Jorge Sanchez (Spain):
I had visited Odessa during the Soviet Union times, for one day, and could only visit the famous Potemkin Steps, the monuments to Pushkin and Catherine the Great, temples and cathedrals, parks and nice buildings, etc. The city is rather small, with about 1 million inhabitants, so I could go everywhere on foot, although sometimes I boarded a tramway.
Then in the year 2009 I returned again to that city, when Spaniards did not need visa to travel to Ukraine, and could visit it deeper during two full days.
In that second time I discovered that Odessa was a sister city of Valencia (at a distance of 2622 kilometers), and knew more about the founder of the city, the Spaniard officer Jose de Ribas.
Jose’s father was Spanish, from the city of Barcelona, and was appointed by the Spanish Government Consul of Naples, city where Jose was born, in the times when Spain ruled the south of Italy (The Kingdom of Naples), therefore he is considered Spanish.
He joined the Russian Army as a member of the Spanish nobility and fought with success against the Turkish in Crimea and the south of Ukraine, founding the city of Odessa in the year 1794.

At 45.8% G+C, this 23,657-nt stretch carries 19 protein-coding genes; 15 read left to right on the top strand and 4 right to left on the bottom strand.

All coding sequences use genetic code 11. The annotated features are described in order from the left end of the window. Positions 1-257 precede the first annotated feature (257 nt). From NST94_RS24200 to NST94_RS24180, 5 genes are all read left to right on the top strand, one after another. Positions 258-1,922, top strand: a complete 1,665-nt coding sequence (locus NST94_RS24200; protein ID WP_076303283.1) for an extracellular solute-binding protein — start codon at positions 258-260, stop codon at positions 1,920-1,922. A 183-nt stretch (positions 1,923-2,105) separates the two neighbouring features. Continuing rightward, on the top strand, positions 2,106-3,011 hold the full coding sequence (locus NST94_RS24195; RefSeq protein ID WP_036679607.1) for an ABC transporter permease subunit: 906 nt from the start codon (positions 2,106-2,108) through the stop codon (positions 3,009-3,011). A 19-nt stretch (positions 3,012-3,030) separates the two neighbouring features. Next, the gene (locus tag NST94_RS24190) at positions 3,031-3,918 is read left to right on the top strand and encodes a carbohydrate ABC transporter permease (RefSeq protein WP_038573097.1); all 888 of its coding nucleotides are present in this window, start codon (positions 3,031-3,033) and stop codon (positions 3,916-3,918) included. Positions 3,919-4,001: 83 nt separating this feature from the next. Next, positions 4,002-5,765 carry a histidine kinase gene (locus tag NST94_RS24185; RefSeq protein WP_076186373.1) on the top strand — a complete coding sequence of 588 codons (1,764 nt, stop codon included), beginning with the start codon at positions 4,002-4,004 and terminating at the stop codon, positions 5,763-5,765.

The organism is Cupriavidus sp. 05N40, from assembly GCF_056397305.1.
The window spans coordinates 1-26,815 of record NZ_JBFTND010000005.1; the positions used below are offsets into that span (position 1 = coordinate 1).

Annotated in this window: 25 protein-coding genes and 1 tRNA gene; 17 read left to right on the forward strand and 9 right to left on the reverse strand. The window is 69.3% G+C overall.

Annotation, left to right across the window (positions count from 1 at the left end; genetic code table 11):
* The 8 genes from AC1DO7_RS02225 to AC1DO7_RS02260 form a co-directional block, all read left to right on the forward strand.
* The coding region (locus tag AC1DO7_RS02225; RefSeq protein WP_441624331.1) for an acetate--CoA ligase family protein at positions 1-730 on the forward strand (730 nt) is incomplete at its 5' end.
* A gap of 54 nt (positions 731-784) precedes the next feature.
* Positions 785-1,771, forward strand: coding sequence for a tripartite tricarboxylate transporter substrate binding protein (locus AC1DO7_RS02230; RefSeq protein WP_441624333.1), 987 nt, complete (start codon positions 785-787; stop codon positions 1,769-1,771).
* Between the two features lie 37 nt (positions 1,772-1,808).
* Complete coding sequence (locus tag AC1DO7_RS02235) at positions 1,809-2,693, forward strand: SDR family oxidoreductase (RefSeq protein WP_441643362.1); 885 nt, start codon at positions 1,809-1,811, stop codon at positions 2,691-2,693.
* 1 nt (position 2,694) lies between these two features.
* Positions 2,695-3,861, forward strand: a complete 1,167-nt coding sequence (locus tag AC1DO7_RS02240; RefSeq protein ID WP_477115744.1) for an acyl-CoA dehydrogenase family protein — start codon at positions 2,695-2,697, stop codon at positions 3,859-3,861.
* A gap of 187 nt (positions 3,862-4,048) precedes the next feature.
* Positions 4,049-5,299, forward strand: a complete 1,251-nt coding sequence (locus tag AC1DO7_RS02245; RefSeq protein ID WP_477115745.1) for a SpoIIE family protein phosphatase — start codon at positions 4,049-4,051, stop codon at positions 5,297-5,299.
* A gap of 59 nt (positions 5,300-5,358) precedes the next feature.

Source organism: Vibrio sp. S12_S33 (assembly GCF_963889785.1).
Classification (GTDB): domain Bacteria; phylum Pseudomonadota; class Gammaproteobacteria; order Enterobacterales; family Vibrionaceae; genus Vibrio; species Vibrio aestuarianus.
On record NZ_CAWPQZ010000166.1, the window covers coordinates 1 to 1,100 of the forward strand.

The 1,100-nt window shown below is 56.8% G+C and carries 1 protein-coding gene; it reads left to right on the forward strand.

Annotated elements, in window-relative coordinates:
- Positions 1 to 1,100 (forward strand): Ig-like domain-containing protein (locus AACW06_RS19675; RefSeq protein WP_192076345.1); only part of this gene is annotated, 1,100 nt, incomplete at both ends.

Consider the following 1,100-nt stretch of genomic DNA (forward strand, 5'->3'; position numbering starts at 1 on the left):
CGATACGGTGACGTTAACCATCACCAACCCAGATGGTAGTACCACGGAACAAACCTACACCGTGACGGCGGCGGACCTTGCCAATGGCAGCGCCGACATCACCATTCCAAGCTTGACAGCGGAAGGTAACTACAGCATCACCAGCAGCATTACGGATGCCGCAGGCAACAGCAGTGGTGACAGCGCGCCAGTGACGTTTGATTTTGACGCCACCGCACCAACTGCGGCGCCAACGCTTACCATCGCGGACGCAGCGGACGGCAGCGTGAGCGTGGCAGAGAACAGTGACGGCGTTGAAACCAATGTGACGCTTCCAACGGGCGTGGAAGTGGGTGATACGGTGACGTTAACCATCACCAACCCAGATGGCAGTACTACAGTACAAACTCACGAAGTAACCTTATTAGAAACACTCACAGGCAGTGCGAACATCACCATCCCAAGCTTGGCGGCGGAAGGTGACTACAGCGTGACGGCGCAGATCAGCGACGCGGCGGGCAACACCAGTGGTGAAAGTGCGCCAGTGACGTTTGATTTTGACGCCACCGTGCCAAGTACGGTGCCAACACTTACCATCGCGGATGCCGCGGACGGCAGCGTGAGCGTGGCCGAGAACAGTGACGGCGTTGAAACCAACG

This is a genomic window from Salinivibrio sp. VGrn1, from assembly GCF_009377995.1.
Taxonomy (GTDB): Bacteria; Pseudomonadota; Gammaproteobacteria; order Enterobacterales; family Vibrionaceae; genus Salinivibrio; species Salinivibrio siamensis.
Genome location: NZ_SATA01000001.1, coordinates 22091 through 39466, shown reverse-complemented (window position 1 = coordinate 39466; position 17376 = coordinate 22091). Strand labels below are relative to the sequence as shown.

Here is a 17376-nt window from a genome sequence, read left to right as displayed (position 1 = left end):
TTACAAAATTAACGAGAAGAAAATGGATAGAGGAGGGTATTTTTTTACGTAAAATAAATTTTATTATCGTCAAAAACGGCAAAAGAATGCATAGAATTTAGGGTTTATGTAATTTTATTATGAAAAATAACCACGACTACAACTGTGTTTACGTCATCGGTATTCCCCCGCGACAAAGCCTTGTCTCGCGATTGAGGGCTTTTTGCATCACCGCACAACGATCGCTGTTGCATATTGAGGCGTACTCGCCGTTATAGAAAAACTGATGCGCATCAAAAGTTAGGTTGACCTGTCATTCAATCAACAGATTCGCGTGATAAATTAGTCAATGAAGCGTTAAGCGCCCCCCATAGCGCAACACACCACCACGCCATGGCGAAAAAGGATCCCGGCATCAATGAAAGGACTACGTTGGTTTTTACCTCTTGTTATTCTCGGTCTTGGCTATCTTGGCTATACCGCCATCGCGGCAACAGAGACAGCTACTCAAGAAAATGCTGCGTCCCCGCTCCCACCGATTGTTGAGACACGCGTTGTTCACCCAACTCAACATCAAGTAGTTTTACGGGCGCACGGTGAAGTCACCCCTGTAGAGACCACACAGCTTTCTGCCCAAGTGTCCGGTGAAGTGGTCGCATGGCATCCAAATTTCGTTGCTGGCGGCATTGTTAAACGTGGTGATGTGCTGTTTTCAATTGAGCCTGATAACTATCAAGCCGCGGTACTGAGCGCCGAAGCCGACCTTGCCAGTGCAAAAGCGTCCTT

A monument is devoted to him and also a street, called Deribasovskaya.
During these days I used to drink kvas every day in the streets when I was thirsty, and ate in central Deribasovskaya Ulitsa (Street) Ukrainian typical dishes, such as borsch, and for drinking I always asked the Ukrainian liquor horilka (or gorilka).
The third day I traveled from Odessa to Tiraspol, in Transnistria.
Date posted: July 2013
Have you been to Historic Center of the Port City of Odessa? Share your experiences!